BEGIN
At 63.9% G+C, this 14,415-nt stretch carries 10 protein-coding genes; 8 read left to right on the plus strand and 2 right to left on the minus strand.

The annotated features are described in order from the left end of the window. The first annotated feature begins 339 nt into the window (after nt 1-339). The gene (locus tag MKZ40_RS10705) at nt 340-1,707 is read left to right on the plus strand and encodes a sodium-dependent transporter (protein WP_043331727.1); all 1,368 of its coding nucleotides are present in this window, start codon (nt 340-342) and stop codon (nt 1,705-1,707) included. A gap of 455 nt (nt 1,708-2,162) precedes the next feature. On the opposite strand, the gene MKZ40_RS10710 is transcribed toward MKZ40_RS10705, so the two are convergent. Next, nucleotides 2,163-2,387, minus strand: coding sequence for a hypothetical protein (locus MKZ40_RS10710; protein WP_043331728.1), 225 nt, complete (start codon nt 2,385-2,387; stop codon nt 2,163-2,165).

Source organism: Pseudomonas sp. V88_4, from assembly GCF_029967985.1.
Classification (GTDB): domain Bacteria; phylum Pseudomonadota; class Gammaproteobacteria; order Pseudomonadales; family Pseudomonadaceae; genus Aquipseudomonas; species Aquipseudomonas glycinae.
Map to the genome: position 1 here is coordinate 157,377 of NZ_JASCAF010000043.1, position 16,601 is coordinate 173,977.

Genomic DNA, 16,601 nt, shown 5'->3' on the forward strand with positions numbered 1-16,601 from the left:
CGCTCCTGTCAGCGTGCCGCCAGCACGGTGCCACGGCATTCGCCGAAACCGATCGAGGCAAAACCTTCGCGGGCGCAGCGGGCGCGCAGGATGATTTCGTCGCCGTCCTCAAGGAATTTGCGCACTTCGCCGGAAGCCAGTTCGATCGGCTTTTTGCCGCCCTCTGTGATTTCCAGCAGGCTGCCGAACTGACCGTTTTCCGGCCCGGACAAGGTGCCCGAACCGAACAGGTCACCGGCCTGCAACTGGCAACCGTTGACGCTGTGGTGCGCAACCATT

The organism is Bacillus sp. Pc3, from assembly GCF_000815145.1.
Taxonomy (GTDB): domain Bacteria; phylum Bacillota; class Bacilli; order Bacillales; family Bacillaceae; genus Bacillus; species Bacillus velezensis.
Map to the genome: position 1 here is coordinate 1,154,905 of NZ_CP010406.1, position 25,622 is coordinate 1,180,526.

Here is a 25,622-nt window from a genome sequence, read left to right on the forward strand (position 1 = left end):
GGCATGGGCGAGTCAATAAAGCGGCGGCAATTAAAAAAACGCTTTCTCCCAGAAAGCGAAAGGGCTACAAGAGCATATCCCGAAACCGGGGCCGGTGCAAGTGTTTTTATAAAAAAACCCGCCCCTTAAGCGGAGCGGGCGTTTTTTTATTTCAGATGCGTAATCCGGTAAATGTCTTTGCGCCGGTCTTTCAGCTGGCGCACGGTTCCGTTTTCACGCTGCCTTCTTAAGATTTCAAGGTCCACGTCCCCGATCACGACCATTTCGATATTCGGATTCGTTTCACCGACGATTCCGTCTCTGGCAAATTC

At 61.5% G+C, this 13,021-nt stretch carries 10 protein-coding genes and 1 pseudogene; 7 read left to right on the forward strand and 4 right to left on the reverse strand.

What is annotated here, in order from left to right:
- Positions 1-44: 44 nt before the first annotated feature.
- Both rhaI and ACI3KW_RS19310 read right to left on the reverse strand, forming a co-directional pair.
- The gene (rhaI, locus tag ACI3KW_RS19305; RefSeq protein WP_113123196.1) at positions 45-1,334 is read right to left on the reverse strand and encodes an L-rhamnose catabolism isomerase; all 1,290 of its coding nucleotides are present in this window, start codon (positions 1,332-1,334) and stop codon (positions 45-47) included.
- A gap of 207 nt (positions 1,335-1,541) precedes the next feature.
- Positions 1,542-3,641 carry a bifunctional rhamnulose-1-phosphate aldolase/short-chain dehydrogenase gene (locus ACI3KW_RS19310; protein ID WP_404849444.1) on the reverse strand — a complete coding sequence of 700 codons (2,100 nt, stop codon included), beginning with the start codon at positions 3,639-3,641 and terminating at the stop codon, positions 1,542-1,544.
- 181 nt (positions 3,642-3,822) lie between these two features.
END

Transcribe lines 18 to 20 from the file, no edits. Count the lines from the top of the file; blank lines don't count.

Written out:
- A gap of 207 nt (positions 1,335-1,541) precedes the next feature.
- Positions 1,542-3,641 carry a bifunctional rhamnulose-1-phosphate aldolase/short-chain dehydrogenase gene (locus ACI3KW_RS19310; protein ID WP_404849444.1) on the reverse strand — a complete coding sequence of 700 codons (2,100 nt, stop codon included), beginning with the start codon at positions 3,639-3,641 and terminating at the stop codon, positions 1,542-1,544.
- 181 nt (positions 3,642-3,822) lie between these two features.